Now how can this be of importance at a crime scene? Well, this type of pattern is classified under the Passive category, meaning that these stains are gravity induced. As such, this would suggest that the blood is likely to belong to the person stood stationary above it, unless the scene is telling you otherwise.

Let me give you a real life example. An assault took place in a house where two people fought each other. Both sustained bleeding injuries. After the initial scuffle both men went to different rooms in the house; one to his bedroom and one into the kitchen.

Below is a picture of the kitchen.

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A drawer was slightly open, with blood on the drawer, worksurface and floor.

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Most of the blood on the kitchen drawer appeared to be Contact stains, where a blood bearing surface had come into contact with another surface. As both parties had bled, it would be more difficult to say who was at the kitchen drawer by the Contact Transfer blood. Eg. if an offender had the victim’s blood on their hands, the victim’s blood would be on the drawer but the victim would not be present there.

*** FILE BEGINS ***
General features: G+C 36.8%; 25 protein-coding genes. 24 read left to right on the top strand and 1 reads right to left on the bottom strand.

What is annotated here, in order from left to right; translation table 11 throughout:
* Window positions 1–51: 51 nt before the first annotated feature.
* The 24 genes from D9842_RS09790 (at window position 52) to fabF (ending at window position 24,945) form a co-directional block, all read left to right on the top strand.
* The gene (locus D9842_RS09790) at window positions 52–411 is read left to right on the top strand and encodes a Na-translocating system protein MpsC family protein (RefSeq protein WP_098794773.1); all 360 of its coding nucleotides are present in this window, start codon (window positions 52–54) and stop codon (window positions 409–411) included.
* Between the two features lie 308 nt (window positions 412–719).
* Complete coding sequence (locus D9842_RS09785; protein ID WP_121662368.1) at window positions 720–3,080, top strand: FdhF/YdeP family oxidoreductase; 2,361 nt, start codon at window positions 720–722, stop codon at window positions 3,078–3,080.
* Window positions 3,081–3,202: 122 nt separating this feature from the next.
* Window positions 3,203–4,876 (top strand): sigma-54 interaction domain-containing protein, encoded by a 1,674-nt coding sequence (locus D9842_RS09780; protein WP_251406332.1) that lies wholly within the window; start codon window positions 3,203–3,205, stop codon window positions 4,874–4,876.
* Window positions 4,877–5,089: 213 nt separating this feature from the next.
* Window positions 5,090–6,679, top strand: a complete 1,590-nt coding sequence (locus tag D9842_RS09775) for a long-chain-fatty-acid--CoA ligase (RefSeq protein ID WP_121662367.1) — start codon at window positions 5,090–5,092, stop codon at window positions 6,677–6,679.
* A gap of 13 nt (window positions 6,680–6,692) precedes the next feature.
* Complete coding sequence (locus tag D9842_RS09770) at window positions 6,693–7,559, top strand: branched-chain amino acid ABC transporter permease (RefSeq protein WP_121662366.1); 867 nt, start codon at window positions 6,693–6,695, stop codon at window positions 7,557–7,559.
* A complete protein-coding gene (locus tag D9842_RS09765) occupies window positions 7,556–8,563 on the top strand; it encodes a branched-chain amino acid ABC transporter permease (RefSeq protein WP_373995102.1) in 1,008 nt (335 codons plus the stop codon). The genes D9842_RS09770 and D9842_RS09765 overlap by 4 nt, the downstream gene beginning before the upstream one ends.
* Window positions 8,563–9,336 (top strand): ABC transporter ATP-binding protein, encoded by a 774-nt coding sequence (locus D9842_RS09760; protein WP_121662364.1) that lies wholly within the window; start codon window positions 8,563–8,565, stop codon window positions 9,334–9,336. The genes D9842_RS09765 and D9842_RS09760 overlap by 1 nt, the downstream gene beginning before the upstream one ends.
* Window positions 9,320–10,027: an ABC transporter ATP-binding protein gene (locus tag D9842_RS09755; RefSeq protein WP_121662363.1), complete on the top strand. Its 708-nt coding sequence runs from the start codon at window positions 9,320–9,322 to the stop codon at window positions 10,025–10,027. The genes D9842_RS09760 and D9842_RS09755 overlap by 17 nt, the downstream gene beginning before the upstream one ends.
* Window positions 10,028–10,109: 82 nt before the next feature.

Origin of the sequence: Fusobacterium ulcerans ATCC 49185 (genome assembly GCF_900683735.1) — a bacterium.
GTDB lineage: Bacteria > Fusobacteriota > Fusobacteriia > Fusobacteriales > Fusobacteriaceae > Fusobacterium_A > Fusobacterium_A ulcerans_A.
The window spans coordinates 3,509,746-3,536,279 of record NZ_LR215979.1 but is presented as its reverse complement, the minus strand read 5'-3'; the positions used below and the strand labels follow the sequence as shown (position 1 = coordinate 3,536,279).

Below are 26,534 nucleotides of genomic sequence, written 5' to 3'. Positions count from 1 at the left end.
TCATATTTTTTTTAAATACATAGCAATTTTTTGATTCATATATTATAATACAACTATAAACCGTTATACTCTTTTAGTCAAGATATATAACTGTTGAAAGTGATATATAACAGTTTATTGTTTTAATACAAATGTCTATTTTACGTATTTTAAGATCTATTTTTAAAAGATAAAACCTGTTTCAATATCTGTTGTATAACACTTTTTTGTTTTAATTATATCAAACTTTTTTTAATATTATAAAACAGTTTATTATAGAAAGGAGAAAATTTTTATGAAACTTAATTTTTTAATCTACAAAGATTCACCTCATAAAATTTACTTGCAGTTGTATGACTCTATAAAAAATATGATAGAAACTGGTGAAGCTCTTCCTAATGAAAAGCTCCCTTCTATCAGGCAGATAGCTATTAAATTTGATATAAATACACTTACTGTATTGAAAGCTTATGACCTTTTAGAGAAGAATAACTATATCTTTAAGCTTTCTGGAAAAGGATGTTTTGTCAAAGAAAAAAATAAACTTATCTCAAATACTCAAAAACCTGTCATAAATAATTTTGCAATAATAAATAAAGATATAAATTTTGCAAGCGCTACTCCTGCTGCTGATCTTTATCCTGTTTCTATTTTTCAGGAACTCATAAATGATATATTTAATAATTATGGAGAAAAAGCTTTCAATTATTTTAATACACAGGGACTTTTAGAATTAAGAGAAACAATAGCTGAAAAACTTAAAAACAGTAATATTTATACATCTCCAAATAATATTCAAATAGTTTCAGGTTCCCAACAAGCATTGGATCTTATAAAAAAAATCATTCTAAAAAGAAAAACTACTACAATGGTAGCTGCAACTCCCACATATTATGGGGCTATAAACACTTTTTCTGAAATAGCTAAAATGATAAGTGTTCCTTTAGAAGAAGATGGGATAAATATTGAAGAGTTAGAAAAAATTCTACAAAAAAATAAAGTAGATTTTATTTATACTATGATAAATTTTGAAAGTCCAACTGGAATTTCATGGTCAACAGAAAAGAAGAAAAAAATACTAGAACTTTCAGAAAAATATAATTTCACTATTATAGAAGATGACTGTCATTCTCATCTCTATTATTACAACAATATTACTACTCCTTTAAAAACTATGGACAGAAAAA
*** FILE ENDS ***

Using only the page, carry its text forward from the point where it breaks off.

Below the drawer on the kitchen floor was this blood pattern.

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These blood drops are similar to a Drip Pattern, where blood drops have fallen close together. This would suggest that the subject was stood stationary at this location as blood fell from their person. When blood reaches a certain volume (around 0.08ml) it will form blood drops. These drops are more likely to belong to the person stood at the kitchen drawer than the stains on the drawer itself. 

This blood was swabbed on the kitchen floor and identified a male which fitted with witness statements and injuries. This blood helped the case become an Attempted Murder rather than a Grevious Bodily Harm, as it showed there was pre-meditation to harm someone by retrieving a knife away from the area of initial assault.